Still recovering from Andrew Denton's gushing interview with the distinguished naturalist David Attenborough. I certainly bear no real personal animosity, but what saddened me was confirmation of the critiques I'd heard about over the years, that Attenborough constructs his films so that there is little sense of how the status of Nature has altered under conditions of reflexive modernization, so that it too is a subject of human calculation and control, even, or especially when, it appears to be a pristine, untouched environment (this is attributable to decisions about risk management etc). What surprised me more then was his claim that what is most depressing is the encroachment of humans into the wild, and his portrayal of this in Malthusian terms i.e. "there are simply too many people". Good Lord! What about the distribution of wealth and the ideology of consumption as relevant factors?; coming from Attenborough's relatively privileged position, a failure to mention them sounds very much like a lack of understanding of extended families as the only alternative in the absence, or relativisation, of a welfare state.
As much as I admire Stephen Fry for his deconstruction of hegemonic masculinity, I thought again of his shared background with Attenborough while watching the documentary on Fry's experiences of living with bipolar disorder. Since first going AWOL from his public school, up until more recent reporting of his disappearance from a theatrical production, one can, and should, have considerable sympathy for him and others living with the condition. What was strange though in watching the program was how Fry would talk about going on shopping sprees to help alleviate his depression, without once considering how having this option would be unavailable to many fellow sufferers. Fry must have assumed that for "good television" he would need "articulate" [sic] subjects, so all the other interviewees were, like him, members of "the creative classes"; to use an admittedly crude example, the kind of person who, in an American context, would be attending a New England university and daydreaming they were Sylvia Plath because they had read The Belljar, which had confirmed their sense that no one really understands them. To be sure, a comparable aspiring writer was featured, among others, all of whom shared the characteristic that their illness could have been examined in different terms: a more sociological approach would have considered how the condition could be exacerbated by the hyper reflexive involution associated with late modernity. To repeat, the point is not trivialisation by me of mental illness, but rather that the interviewees may not have been so unanimous in their decision to "walk with the angels" by choosing to keep their illness if given the choice. I doubt that many homeless persons with the same condition, who have to live with the consequences of neoliberal deinstitutionalisation, would have supported Fry's view. If anything, the program was closer to psychologism, mixed with a dash of bioliberalism, as Fry showed greater interest in a possible genetic causal link for his bipolar disorder.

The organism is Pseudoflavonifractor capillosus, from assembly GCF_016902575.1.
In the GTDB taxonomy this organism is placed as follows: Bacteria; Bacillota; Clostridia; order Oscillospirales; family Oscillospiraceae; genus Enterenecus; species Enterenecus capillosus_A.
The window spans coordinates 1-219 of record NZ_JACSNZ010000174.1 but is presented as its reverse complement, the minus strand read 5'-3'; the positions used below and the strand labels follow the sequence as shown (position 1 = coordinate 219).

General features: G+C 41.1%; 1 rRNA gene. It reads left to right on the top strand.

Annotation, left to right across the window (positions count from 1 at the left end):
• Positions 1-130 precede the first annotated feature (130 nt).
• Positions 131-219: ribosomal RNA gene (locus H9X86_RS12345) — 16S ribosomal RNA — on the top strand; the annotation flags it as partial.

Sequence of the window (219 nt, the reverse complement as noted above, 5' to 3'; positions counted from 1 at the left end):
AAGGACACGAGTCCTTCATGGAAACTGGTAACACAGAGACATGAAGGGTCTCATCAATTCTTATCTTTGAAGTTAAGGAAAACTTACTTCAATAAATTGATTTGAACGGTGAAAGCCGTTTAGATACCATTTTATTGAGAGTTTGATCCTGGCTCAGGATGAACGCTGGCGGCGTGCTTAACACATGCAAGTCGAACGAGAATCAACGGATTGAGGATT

Likewise, Attenborough ends up targeting society without realising the terms he uses are themselves byproducts of a reflexive risk consciousness.
These personal testimonies hardly qualify as "voices of hope" then, but fortunately derridata passed along the following more compelling piece on Antony Hegarty. Very interesting, especially the references to the "difference in repetition" as a defining characteristic of the voicing of queer subjectivities (complicating my own previous musings on seriality and pathology, which I have elsewhere, i.e. not in this blog, acknowledged with reference to another piece on "queer sameness"). I don't pretend to have anything more than a passing knowledge about queer theory though, so I won't undetake anything like a detailed comparison here: